User:Feathertail/A Seasonal Tale

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Legal Info: This story is copyrighted by Jared Spurbeck, aka Tachyon Feathertail, and is licensed under a Creative Commons Attribution-Share Alike 3.0 license. You may write your own stories based on it or post it on your own website, so long as you credit me as the orignal author (preferably with a link to my LiveJournal) and license your own story under the same license. Have you hugged a penguin today?

Alexandre's fursona is an unregistered trademark belonging to him, and may not be used without his permission.

A Seasonal Tale

Author: Jared Spurbeck










APRIL 6TH, 1853


APRIL 6TH, 1893"

That was what was carved into the sign, high on the stone building above the doorstep where Alexandre Britos sat. He had the shape and build of a tall, skinny human, but his face was shaped like that of a fox. A pink fox, with white fur around and beneath his muzzle and short, bright blue tufts on top.

Lamps above the walkways lit up the white, snowy night. And in between the buildings of Salt Lake City's Temple Square were strung numerous, soft Christmas lights, in a reverent display of festivity. Couples held hands; playful children ran past them. Two women, one tall and caucasian and one short and hispanic, wore nametags and greeted visitors in front of a building across the square. And Alexandre could still hear the outdoor speakers narrating the live Nativity scene, on the other side of the temple.

Puffs of snow slowly drifted down past him. He clutched the tip of his tail, trying to warm it, long past having given up on his ears. And he wondered if it was safe to go out yet, and if the police were still looking for him.

Alexandre jumped when the tall, wooden door opened behind him. He scrambled to his feet, backing off quickly, squinting up at the indoor light. And then he stared. The person who'd just come out was not human at all, but had the face of a cat; some kind of wildcat, with small and thin facial features and long, tufted black ears. His hands were clawed and had thick pads on them, which stuck to the door handle for a moment as he shut the door behind him. And his tail swished, as he shivered underneath his coat.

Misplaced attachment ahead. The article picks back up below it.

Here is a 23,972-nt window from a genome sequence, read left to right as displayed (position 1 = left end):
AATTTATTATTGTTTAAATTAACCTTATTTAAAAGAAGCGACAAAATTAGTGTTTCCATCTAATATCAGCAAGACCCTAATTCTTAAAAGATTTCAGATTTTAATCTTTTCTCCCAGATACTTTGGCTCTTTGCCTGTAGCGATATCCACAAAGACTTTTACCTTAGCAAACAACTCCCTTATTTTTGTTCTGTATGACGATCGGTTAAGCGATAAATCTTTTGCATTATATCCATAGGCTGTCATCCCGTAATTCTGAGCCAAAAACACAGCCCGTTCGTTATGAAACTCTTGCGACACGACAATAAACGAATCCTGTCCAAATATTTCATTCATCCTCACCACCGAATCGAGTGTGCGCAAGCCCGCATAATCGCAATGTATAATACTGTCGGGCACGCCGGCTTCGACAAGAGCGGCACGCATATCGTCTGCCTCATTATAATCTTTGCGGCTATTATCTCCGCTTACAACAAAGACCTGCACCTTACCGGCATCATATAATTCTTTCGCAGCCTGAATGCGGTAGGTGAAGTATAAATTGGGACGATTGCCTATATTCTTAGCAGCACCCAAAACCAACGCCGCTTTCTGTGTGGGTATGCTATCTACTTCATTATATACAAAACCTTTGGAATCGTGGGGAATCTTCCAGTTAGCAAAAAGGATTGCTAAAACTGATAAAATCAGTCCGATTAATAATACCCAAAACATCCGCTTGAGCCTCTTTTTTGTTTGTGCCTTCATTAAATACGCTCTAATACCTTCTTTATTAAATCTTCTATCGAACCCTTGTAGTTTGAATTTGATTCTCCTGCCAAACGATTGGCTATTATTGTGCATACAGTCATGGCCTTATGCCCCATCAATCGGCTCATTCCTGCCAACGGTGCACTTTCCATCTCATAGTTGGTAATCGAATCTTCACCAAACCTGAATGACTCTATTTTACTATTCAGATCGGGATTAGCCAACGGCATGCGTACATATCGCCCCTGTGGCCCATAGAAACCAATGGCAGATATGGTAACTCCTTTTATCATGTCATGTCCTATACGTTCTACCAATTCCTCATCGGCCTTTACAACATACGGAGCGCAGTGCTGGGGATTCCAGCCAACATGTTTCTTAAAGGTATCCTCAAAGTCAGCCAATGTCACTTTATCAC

Only then did he seem to take note of Alexandre. And if he noticed that neither of them looked human, or that Alexandre was staring at him in a confused panic, he did not mention it. "Hello," he said. His voice sounded young, and somewhat high-pitched.

"Hel-lo," Alexandre said, not sure if he should run or not.

"What's your name?" the cat asked.

Don't tell him! said Alexandre's instincts. They were still in fight-or-flight mode, and had just been rehearsing a lecture he'd seen, about how you should always plead the 5th Amendment when you were questioned by the police.

"Uh ... " he said, overwhelmed with these strange new fox feelings, that were making him skittish and hard to calm down. "Uh ... no comment," he finished, and swallowed.

"I see." The cat took a few steps down the stairs, as if to take a closer look at him. "Are you alright?"

Alexandre's fox instincts, as well as his human sensibilities -- that had never seen a real-life anthropomorphic animal before that day -- were still scared and on edge. But he could sense that this ... person, meant him no harm. And so he tried to calm down.

"I ... um." Alexandre realized that he had been hunched over as though getting ready to bolt, and made himself stand up straight. Then he put one hand behind his head, embarrassed. "It's a long story ... "

The cat reached down and brushed off one of the lower steps, then sat down and gestured towards the space next to him. "Would you like to talk about it?"

He sat down next to the cat, eyes locked onto his face and ears, trying to tell if what he was seeing was real or not. Even after what'd happened to him, he still wasn't sure. Especially after what'd happened to him. How could he be sure anything he saw was real?

The cat noticed and returned the look, curious and concerned. Alexandre's eyes fell. He clasped his hands in his lap, and the cat imitated the gesture. "So, where are you from?" the cat asked.

"Logan," Alexandre said, still looking away.

"Do you work anywhere?"

"I'm still a student." Alexandre looked up. "How 'bout you?"

The cat looked away, and wrung his hands. "The corporate world doesn't want me," he said.